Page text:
The northbound stop at Broadview & Danforth will be removed allegedly in the aid of transit priority signalling. In fact, this is a location where the substantial green time afforded to east-west traffic on Danforth makes the idea of “priority” for transit movements difficult to swallow. There is already an advanced green northbound for left turning motor traffic. Given the layovers now enjoyed by streetcars at Broadview Station, it is not clear just what this priority will achieve, but removing the stop will annoy the many riders who now use it. The southbound stop remains in service.

Other construction projects include:

  • 54 Lawrence East: Water main construction west of Victoria Park has completed.
  • Renforth Station opens: 32 Eglinton West and 112 West Mall are rerouted into the new regional terminal.
  • Kennedy Station: The schedule change to accommodate Crosstown construction is implemented for weekend service on 86 Scarborough.
  • Long Branch Loop: All buses will loop via the streetcar loop during reconstruction of the bus roadway.
  • 123 Shorncliffe: Additional running time to accommodate a City paving project.
  • 506 Carlton: The only remaining construction area/diversion is on College between Bathurst and Lansdowne. This will end in October.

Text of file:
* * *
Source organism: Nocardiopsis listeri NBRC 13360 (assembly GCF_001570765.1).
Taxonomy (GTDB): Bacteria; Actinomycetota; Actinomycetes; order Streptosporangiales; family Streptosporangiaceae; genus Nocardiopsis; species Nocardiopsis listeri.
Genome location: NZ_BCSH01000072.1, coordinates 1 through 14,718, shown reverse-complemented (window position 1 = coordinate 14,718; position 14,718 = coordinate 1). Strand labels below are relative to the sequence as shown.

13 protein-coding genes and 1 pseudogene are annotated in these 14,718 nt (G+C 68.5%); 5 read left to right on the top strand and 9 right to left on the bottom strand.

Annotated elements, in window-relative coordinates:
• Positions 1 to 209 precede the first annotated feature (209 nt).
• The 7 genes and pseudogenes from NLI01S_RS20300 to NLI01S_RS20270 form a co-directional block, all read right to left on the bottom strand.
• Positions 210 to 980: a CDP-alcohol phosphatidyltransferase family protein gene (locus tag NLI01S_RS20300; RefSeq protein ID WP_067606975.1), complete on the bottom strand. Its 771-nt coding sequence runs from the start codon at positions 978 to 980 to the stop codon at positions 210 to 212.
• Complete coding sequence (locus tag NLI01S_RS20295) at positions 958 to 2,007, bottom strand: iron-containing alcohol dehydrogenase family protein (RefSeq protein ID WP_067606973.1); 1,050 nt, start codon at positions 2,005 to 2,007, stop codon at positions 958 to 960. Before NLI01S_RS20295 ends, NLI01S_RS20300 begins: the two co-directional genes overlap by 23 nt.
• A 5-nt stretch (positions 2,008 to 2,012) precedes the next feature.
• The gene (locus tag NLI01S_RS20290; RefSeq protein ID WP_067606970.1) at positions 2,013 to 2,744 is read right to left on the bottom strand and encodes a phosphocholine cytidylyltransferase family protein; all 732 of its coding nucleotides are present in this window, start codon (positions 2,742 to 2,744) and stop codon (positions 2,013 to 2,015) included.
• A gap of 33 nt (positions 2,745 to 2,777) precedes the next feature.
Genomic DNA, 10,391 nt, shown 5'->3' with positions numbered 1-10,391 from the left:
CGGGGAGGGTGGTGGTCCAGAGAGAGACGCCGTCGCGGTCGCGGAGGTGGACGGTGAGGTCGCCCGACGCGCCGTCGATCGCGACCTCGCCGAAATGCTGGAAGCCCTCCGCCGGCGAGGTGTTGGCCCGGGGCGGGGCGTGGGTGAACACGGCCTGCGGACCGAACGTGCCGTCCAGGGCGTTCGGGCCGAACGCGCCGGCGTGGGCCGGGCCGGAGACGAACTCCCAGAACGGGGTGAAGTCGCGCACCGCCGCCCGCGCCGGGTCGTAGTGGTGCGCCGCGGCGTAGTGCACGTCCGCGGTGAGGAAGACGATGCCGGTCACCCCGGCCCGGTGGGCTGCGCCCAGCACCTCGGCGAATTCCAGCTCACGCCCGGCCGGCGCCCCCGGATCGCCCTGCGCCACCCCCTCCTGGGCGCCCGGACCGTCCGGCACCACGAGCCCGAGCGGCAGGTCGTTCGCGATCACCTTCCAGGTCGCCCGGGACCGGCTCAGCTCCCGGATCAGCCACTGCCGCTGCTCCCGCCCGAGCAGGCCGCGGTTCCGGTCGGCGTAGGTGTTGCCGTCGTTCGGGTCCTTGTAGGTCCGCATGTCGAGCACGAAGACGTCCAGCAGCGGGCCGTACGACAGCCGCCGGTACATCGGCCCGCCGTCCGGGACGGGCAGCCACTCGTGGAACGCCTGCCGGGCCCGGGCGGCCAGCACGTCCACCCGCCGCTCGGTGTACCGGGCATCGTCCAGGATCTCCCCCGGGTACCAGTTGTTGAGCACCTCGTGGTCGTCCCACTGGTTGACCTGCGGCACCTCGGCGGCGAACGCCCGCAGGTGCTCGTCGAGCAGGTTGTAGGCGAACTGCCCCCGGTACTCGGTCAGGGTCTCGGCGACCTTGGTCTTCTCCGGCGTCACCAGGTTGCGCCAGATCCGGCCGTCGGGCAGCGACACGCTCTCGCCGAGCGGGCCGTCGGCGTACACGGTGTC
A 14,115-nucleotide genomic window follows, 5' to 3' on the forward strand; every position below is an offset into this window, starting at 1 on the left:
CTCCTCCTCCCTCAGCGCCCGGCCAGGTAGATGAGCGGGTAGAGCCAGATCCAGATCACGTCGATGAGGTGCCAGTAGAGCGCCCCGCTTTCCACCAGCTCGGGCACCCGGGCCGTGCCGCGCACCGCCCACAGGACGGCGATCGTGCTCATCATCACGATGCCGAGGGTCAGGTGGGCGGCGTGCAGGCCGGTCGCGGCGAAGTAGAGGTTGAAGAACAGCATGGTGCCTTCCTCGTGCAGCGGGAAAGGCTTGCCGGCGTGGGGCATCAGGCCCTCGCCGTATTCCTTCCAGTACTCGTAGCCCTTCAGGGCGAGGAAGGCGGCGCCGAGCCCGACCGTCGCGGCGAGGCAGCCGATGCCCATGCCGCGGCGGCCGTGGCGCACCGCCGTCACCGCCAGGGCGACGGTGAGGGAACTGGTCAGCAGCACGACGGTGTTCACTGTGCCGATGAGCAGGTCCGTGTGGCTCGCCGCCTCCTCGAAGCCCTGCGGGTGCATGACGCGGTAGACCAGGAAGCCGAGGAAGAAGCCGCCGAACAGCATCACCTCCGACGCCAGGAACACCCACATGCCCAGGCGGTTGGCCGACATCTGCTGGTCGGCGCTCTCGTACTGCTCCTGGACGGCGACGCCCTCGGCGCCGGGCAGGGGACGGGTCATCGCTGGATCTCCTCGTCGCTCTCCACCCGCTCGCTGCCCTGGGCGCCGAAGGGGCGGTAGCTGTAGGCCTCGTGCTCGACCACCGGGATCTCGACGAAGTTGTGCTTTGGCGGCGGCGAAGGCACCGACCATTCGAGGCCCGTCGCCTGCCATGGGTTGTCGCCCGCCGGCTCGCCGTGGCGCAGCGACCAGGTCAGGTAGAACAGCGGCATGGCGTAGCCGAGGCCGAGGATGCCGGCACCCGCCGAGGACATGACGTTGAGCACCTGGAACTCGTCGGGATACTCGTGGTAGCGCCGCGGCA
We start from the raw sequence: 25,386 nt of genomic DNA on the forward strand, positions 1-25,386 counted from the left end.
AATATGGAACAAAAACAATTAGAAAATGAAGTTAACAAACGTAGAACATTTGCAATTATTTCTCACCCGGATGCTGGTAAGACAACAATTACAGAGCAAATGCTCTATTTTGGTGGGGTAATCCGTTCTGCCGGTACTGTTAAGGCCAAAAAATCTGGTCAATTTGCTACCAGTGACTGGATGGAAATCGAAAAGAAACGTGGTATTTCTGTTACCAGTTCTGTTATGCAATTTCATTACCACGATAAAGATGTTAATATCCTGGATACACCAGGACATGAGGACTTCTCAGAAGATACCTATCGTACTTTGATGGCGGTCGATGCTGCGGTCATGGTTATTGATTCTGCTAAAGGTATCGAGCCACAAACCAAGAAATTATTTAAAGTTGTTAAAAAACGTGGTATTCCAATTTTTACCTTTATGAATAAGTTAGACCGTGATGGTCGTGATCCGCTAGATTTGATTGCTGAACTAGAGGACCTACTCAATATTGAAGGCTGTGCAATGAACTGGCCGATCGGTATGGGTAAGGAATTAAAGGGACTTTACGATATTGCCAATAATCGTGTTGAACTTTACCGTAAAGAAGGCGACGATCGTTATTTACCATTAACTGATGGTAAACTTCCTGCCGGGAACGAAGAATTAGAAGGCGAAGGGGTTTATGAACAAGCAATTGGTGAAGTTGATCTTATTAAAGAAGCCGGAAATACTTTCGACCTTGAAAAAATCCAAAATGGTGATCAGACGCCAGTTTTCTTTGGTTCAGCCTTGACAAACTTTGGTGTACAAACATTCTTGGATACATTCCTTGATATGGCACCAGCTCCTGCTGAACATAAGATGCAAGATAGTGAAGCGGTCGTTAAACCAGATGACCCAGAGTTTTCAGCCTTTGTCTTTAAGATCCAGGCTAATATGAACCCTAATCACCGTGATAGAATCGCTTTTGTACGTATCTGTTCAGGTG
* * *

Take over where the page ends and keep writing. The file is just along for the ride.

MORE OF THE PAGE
• 505 Dundas: The diversion between Bay and Church will end in late September or early October depending on progress of the road works east of Yonge.

The 400 Lawrence Manor and 404 East York Community Bus services will be extended. For details, see the TTC’s July 2017 update on these services.

2017.09.03_Service_Changes

The Spadina Streetcar Turns 20 (Part II)

Part I of this article presented some of the background and construction photos of the Spadina streetcar line which celebrates its 20th birthday on July 27, 2017. In Part II, a look at Spadina in the early months of operation.

Much of the northern part of the street has not changed very much over the years, but the south end with its booming condo district is very different and changing still.

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The Spadina Streetcar Turns 20 (Part I)

On Sunday, July 27, 1997, the new 510 Spadina streetcar route replaced the venerable 77 Spadina bus. This conversion was over two decades in the making.

Back in 1973, fresh from the political victory of saving the streetcar system from its planned retirement in 1980 [when the Queen subway would open (!)], the Streetcars for Toronto Committee (SFTC) proposed that the Spadina route be converted back to streetcar operation.

The Spadina streetcar was abandoned in 1948 with the retirement of the small fleet of double-ended cars serving it (there were no loops, only crossovers at Bloor and south of King), although track between Harbord and Dundas remained in use until 1966 by the Harbord car.

It is intriguing to look back at the rationale we of the SFTC had for this conversion at the time:

  1. Provide the basis for future rapid transit needs between Metro Centre and the Bloor and Spadina subways.